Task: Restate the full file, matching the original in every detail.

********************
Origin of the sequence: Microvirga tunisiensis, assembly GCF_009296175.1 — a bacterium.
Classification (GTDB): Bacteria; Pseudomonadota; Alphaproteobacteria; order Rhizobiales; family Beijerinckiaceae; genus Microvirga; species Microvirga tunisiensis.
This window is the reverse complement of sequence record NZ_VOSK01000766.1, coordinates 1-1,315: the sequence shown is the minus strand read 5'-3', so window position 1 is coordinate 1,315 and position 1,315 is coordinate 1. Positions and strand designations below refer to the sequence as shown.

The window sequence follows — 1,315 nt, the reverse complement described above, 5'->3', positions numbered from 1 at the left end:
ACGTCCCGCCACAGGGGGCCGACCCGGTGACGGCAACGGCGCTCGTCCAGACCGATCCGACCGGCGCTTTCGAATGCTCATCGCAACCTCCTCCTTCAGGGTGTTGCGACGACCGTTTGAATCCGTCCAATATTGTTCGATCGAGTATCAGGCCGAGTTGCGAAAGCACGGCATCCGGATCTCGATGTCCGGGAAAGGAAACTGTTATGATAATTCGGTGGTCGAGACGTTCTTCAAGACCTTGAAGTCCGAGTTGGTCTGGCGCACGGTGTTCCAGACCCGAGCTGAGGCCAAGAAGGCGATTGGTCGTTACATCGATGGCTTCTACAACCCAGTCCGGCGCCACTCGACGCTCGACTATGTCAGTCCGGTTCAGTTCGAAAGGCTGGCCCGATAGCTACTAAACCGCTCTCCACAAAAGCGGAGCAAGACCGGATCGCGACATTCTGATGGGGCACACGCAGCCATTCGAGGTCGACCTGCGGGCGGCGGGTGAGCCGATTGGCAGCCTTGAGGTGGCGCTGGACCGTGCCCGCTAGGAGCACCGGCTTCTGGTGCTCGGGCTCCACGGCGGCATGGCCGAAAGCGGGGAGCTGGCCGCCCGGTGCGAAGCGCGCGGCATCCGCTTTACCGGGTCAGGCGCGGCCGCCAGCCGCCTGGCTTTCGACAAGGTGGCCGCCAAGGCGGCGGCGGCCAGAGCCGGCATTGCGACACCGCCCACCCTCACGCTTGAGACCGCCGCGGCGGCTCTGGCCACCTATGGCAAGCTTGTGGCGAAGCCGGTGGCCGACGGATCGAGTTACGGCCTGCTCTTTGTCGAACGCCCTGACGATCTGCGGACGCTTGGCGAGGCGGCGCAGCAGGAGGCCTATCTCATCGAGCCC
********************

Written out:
Origin of the sequence: Microvirga tunisiensis, assembly GCF_009296175.1 — a bacterium.
Classification (GTDB): Bacteria; Pseudomonadota; Alphaproteobacteria; order Rhizobiales; family Beijerinckiaceae; genus Microvirga; species Microvirga tunisiensis.
This window is the reverse complement of sequence record NZ_VOSK01000766.1, coordinates 1-1,315: the sequence shown is the minus strand read 5'-3', so window position 1 is coordinate 1,315 and position 1,315 is coordinate 1. Positions and strand designations below refer to the sequence as shown.

The window sequence follows — 1,315 nt, the reverse complement described above, 5'->3', positions numbered from 1 at the left end:
ACGTCCCGCCACAGGGGGCCGACCCGGTGACGGCAACGGCGCTCGTCCAGACCGATCCGACCGGCGCTTTCGAATGCTCATCGCAACCTCCTCCTTCAGGGTGTTGCGACGACCGTTTGAATCCGTCCAATATTGTTCGATCGAGTATCAGGCCGAGTTGCGAAAGCACGGCATCCGGATCTCGATGTCCGGGAAAGGAAACTGTTATGATAATTCGGTGGTCGAGACGTTCTTCAAGACCTTGAAGTCCGAGTTGGTCTGGCGCACGGTGTTCCAGACCCGAGCTGAGGCCAAGAAGGCGATTGGTCGTTACATCGATGGCTTCTACAACCCAGTCCGGCGCCACTCGACGCTCGACTATGTCAGTCCGGTTCAGTTCGAAAGGCTGGCCCGATAGCTACTAAACCGCTCTCCACAAAAGCGGAGCAAGACCGGATCGCGACATTCTGATGGGGCACACGCAGCCATTCGAGGTCGACCTGCGGGCGGCGGGTGAGCCGATTGGCAGCCTTGAGGTGGCGCTGGACCGTGCCCGCTAGGAGCACCGGCTTCTGGTGCTCGGGCTCCACGGCGGCATGGCCGAAAGCGGGGAGCTGGCCGCCCGGTGCGAAGCGCGCGGCATCCGCTTTACCGGGTCAGGCGCGGCCGCCAGCCGCCTGGCTTTCGACAAGGTGGCCGCCAAGGCGGCGGCGGCCAGAGCCGGCATTGCGACACCGCCCACCCTCACGCTTGAGACCGCCGCGGCGGCTCTGGCCACCTATGGCAAGCTTGTGGCGAAGCCGGTGGCCGACGGATCGAGTTACGGCCTGCTCTTTGTCGAACGCCCTGACGATCTGCGGACGCTTGGCGAGGCGGCGCAGCAGGAGGCCTATCTCATCGAGCCC